Second Surgery to Sideline Larry for Rest of Regular Season, Maybe Playoffs
The Cavaliers learned yesterday that shooting guard Larry Hughes will be out another 8-10 weeks as he recovers from a second surgery performed on his right middle finger yesterday. This is the same finger Hughes had operated on six weeks ago. Hughes has three screws inserted into that finger in the first surgery, and one of those three screws became loose, necessitating the second surgery, which Danny Ferry defiantly defended yesterday. Ferry said that the first surgery was the right call, and that the second surgery was necessary now to avoid the awry screw causing further damage to a tendon in that finger.
The Cavs are 12-11 without Hughes, who signed a five-year, sixty-million dollar deal with the team in the off-season. The Cavs offense has regressed without him and his 16 points, 4 rebounds, and 4 assists a game. The team is scoring less four points per game, and shooting a lower percentage from the field. Hughes has been plagued by injuries his entire career, and has been out since December 31st with this latest ailment. Larry has now sustained injuries to five different parts of his body over his career, being sidelined in the past due to problems with his thumb, wrist, ankle, and shoulder.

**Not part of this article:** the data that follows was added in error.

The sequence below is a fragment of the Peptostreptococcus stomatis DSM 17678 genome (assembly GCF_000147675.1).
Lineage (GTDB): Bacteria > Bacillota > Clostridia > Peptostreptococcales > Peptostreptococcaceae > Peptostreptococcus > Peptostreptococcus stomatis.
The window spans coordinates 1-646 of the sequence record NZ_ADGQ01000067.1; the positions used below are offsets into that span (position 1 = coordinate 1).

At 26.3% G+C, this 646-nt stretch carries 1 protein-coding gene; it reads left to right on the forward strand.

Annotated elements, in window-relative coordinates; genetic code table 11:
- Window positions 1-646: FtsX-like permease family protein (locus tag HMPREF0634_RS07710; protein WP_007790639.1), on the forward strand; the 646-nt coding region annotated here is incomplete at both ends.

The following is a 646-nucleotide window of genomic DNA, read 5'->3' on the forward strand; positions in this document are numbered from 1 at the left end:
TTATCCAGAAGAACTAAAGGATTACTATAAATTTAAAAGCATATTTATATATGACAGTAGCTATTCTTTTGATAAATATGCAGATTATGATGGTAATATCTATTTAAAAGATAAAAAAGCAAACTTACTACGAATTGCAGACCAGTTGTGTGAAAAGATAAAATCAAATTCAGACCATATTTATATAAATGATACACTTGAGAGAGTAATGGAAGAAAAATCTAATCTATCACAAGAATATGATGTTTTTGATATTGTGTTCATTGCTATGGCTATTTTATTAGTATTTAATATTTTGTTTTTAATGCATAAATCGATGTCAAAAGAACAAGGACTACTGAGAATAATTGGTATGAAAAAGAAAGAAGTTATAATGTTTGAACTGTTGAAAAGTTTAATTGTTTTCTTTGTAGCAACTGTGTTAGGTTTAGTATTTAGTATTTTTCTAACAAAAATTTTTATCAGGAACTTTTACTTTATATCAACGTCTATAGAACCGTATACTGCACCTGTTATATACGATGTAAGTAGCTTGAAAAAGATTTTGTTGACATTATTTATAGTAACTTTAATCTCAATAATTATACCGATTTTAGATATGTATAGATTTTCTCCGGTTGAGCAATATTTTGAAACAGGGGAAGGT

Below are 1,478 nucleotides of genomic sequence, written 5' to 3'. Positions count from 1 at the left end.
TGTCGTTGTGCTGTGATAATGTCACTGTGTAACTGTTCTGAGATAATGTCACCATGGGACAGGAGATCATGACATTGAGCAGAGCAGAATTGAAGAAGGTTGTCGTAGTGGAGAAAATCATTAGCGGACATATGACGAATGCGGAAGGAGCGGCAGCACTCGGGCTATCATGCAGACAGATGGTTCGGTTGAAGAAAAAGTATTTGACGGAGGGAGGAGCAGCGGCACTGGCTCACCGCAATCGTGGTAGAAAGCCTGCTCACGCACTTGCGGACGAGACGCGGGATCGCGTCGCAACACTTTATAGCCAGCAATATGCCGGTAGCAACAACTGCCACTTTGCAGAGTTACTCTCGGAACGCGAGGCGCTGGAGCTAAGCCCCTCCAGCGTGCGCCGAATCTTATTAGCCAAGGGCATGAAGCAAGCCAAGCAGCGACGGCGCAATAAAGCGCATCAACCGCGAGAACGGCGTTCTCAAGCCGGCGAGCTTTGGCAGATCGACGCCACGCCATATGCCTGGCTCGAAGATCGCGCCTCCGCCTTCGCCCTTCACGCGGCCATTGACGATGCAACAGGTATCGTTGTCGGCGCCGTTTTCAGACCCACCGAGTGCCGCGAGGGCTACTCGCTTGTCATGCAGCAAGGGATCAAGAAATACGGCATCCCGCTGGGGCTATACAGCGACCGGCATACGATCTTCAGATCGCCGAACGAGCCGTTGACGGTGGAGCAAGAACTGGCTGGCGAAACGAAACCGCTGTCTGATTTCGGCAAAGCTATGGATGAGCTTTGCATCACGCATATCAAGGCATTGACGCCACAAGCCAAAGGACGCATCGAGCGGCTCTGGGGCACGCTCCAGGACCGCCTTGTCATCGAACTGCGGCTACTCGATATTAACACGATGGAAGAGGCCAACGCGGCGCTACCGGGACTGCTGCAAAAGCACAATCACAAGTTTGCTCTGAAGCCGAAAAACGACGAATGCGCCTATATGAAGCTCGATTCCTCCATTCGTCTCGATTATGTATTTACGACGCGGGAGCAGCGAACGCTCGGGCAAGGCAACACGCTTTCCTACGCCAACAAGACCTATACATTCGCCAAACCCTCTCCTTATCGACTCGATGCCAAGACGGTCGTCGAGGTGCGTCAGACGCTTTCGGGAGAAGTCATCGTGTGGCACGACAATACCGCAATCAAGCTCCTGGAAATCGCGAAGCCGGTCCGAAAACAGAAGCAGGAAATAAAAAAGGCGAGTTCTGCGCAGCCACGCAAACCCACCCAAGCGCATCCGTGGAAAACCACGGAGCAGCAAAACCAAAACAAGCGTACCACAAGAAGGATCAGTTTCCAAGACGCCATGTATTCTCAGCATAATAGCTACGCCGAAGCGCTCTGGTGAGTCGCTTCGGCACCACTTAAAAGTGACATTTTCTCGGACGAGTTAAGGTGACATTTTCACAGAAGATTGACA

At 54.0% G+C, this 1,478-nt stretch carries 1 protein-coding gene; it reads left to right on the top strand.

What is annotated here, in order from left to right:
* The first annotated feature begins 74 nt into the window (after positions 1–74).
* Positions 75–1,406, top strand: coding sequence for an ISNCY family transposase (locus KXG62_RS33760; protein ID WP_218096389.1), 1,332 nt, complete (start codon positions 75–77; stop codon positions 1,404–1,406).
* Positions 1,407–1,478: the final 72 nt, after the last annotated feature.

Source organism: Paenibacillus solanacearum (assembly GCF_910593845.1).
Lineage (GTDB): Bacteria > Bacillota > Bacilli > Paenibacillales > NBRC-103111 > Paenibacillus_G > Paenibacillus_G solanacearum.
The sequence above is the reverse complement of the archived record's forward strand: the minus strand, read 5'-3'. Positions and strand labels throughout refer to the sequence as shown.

This setback complicates matters even further for General Manager Danny Ferry. Had the team not been ravaged by injuries to Hughes, Luke Jackson, and Ira Newble … Ferry would have likely looked to move Luke or Sasha Pavlovic for a veteran big man for the playoff push. Now, Pavlovic will likely continue to start at shooting guard, and demand for the injury-riddled Jackson is likely to be lukewarm at best.
Instead, Ferry will now likely look to add another guard to his depleted backcourt. In addition to forcing guys like Pavlovic and new addition Stephen Graham into key roles, Coach Mike Brown has been using LeBron James to play point guard. LeBron has also been playing too many minutes, which Brown readily admits.
Ferry’s greatest dilemma is that his only real remaining trade-able commodity is forward Drew Gooden, and the Cavaliers cannot afford to give up Gooden without getting a near equal big man in return. The Cavaliers already lack interior toughness with Gooden, and moving Donyell Marshall into the starting lineup would leave untested Anderson Varejao as their only big off the bench. Additionally, the Cavs can wait until the off-season and likely get more back in return for Gooden in a sign-and-trade.
The trade deadline is February 23rd, so Ferry only has about a week to decide what to do. Latrell Sprewell is still a free agent, but is said to be seeking guaranteed money for this year as well as next. Would the opportunity to play 25-30 minutes a night with LeBron James on national television once a week change his mind? Another possibility is Jim Jackson, the former Ohio State star (and Cavalier) who is toiling on the bench in Phoenix. Jackson can still play and was a key contributor for the Suns down the stretch last season. Also, Denver has three quality point guards and is looking to move one. Earl Boykins is a Cleveland native, fan favorite, and solid NBA point guard. Denver also has Earl Watson, who the Cavs almost signed in free agency this off-season before deciding on Damon Jones.
Swerb's Blurbs will be all over any and all developments with our Cavaliers as the trade deadline approaches.